Skills Training and Self-Esteem: Educational and Clinical Perspectives on Giving Feedback to Clinical Trainees
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Some education scholars view student self-esteem as very important to the learning process. However, in relation to clinical supervision, it has also been noted that supervisor overconcern about student self-esteem can lead to avoidance of negative feedback or giving feedback that is too vague to be useful. This article examines the role of self-esteem in relation to assessment and feedback practices in clinical training. A review of educational and clinical literature on self-esteem was undertaken, and suggested that differentiation between self-esteem and self-efficacy provides a more useful framework for supervisors than focus on self-esteem alone. Feedback about specific skills, and developing better coherence between supervisor and student assessment of the student's skills, are important components of clinical training. Suggestions are provided for guiding innovation in supervision and clinical training.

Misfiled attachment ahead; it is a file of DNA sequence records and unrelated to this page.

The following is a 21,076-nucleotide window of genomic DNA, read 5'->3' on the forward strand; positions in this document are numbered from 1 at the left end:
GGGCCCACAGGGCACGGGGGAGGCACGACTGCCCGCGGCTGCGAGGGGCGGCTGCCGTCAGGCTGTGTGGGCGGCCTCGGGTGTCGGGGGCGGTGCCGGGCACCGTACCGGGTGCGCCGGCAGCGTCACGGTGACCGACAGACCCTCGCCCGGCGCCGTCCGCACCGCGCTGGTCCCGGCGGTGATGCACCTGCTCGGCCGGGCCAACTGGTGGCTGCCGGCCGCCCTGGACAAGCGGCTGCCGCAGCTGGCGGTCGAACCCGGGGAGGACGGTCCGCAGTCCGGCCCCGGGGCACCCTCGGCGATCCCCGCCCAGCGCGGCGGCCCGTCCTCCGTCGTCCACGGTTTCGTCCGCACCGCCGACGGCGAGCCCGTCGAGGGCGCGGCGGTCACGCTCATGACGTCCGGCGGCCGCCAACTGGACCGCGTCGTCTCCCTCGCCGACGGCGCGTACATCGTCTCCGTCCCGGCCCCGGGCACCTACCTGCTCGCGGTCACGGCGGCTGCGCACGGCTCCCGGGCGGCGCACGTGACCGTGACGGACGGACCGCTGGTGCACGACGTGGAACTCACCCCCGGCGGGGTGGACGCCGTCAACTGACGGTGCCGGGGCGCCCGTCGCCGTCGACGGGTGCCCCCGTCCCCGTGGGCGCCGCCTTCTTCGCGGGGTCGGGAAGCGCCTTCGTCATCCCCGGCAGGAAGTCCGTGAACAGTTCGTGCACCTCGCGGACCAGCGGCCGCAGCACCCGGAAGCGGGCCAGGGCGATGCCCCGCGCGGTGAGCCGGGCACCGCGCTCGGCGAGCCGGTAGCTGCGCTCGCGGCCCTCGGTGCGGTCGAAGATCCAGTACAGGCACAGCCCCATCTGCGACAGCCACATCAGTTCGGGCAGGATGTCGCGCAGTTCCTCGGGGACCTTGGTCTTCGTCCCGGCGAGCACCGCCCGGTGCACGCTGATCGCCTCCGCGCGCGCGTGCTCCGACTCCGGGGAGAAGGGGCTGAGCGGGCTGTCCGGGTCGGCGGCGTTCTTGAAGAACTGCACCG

© 2011 Australian Academic Press. This is the author-manuscript version of this paper. Reproduced in accordance with the copyright policy of the publisher. Please refer to the journal website for access to the definitive, published version.
Health, Clinical and Counselling Psychology
Medicine, Nursing and Health Curriculum and Pedagogy